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ablative ablative absolute accusative adjective Amati Amatus àre âri àtis âtus Auditus beem bonus Cæsar catenis Cicero comp conj conjugation Dative decl declension Deus DICATIVE Docti Doctus ejus English Lesson entis erat ère filius fu'eris fuisse fuit gender genitive gerund govern hæc hear heard Helvetii IMPERATIVE MOOD Imperfect Indicative Mood INFINITIVE MOOD inis inquit inter itum Latin Lesson Lecti Lectus loved Magnus mightest mihi Mors multi Nemo neut neuter nihil Nominative noun nunc omnes omnis önis opus öris Participles passive Perf Perfect Pluperfect Plur Plural praise prep Pres Present Tense pron puer punished pupil quæ quàm quid quis quod Quùm Scio sine Sing Singular SUBJUNCTIVE MOOD sunt super supine taught teach thou mayest tibi tuæ Urbs Usus verb Virtus vita Vocative words
Page 52 - A verb is a word which signifies to be, to do, or to suffer ; as, I am — I rule — I am ruled.
Page 14 - Any Verb may have the same Case after it as before it, when both words refer to the same thing; as, Ego sum discipulus, I am a scholar. Tu vocäris Joannes, Той are named John. ¡lia incldit regina, She walks as a queen.
Page 156 - But if a' nominative come between the relative and the verb, the relative will be of that case, which the verb or noun fallowing, or the preposition going before, usually govern.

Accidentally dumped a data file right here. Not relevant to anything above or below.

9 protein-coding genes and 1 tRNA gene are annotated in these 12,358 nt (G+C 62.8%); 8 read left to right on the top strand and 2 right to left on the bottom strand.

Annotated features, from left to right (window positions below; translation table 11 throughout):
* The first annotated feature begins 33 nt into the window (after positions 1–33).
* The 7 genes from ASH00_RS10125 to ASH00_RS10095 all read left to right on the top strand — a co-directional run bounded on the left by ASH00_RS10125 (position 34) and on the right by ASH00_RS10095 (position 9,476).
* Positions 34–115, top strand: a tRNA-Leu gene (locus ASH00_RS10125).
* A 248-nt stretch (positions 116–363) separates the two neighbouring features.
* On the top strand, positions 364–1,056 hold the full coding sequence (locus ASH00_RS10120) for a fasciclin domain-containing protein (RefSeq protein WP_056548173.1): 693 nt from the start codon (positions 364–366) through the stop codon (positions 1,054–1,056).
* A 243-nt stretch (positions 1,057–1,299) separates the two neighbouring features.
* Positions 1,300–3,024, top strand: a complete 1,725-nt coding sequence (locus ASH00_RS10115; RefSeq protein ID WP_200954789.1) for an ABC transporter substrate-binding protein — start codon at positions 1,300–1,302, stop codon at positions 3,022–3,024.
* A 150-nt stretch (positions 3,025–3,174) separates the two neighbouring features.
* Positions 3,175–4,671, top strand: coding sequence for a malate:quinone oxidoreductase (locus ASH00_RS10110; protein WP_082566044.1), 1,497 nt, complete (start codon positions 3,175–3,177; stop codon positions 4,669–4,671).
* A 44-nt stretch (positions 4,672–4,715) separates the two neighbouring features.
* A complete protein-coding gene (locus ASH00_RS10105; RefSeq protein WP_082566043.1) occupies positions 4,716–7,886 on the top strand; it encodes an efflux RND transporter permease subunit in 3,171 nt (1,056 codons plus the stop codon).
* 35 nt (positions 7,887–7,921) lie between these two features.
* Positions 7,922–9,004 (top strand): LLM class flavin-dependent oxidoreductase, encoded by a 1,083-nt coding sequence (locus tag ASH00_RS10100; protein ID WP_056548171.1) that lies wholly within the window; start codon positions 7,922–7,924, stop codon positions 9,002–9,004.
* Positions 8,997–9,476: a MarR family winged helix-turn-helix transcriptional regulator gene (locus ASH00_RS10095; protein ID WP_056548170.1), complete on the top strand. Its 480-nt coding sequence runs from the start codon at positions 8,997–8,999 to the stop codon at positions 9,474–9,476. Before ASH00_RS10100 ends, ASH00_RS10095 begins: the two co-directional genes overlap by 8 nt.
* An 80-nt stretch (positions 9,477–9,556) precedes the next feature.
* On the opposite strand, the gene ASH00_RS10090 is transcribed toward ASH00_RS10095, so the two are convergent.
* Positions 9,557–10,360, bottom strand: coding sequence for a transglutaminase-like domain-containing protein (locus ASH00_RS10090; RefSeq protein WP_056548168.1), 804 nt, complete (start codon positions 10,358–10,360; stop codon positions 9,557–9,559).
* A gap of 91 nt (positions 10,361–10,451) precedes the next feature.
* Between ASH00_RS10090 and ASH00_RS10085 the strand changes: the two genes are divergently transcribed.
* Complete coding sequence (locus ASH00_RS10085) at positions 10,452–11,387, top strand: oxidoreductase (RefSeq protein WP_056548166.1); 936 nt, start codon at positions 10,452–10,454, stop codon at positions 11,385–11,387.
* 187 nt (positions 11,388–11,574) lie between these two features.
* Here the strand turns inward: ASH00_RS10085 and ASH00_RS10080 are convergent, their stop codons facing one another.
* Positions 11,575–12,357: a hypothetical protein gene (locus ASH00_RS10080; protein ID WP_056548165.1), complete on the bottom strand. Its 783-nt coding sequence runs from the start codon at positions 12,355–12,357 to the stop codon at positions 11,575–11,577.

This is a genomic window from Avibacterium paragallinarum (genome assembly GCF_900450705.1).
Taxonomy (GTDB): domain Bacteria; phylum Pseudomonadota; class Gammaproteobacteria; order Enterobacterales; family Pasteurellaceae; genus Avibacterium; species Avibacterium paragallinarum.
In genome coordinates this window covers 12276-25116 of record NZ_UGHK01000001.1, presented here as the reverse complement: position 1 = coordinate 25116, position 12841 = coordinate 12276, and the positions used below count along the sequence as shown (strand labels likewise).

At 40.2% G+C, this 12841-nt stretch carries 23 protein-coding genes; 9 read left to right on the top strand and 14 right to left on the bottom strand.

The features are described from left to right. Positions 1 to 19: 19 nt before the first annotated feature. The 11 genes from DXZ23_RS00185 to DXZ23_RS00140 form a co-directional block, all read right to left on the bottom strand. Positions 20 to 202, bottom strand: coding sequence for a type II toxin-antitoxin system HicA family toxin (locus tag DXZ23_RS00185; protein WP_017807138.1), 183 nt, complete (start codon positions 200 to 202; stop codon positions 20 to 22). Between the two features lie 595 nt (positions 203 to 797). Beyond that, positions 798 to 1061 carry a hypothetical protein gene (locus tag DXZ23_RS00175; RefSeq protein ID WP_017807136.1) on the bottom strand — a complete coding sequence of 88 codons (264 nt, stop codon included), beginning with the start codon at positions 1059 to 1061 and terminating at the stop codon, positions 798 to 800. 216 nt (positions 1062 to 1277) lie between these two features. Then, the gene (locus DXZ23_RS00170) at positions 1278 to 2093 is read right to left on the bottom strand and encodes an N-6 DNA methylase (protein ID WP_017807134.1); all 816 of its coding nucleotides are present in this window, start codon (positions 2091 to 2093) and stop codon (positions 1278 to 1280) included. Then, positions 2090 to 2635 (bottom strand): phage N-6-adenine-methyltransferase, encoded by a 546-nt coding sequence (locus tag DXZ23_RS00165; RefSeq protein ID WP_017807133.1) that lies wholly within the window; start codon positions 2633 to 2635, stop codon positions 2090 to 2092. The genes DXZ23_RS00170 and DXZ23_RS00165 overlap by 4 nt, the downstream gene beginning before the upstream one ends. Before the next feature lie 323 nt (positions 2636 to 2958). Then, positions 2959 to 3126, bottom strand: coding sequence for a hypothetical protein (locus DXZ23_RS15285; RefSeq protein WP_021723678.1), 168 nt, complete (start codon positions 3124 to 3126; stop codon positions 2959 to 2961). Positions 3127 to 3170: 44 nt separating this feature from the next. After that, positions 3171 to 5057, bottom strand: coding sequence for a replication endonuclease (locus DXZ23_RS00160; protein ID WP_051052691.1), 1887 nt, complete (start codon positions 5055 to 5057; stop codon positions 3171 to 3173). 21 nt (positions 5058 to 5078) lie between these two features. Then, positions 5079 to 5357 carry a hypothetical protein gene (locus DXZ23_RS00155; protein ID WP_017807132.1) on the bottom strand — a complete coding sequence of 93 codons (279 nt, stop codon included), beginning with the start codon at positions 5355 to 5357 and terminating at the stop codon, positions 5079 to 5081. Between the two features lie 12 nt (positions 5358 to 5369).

Page 142 - XX. Verbs of plenty and scarceness for the most part govern the ablative ; as, Abundat divitiis, He abounds in riches.
Page 35 - FIFTH DECLENSION. Nouns of the fifth declension end in es, and are of the feminine gender. Res, a thing. fem. Singular. Plural. N. res, a thing, N. res, things, G.
Page 134 - Partitives, and words placed partitively, comparatives, superlatives, interrogatives, and some numerals, govern the genitive plural ; as, AKquis phUoiophorum, Some one of the philosophers.
Page 150 - Gerunds governing the accusative are elegantly turned into participles in dus, which, like adjectives, agree with their substantives in gender, number, and case ; as, By the Gerund. By the Participle or Gerundive.
Page 157 - When a nominative comes between the relative and the verb, the relative is governed by some word in its own member of the sentence ; as, " He who preserves me, to whom I owe my being, whose I am, and whom I serve, is eternal.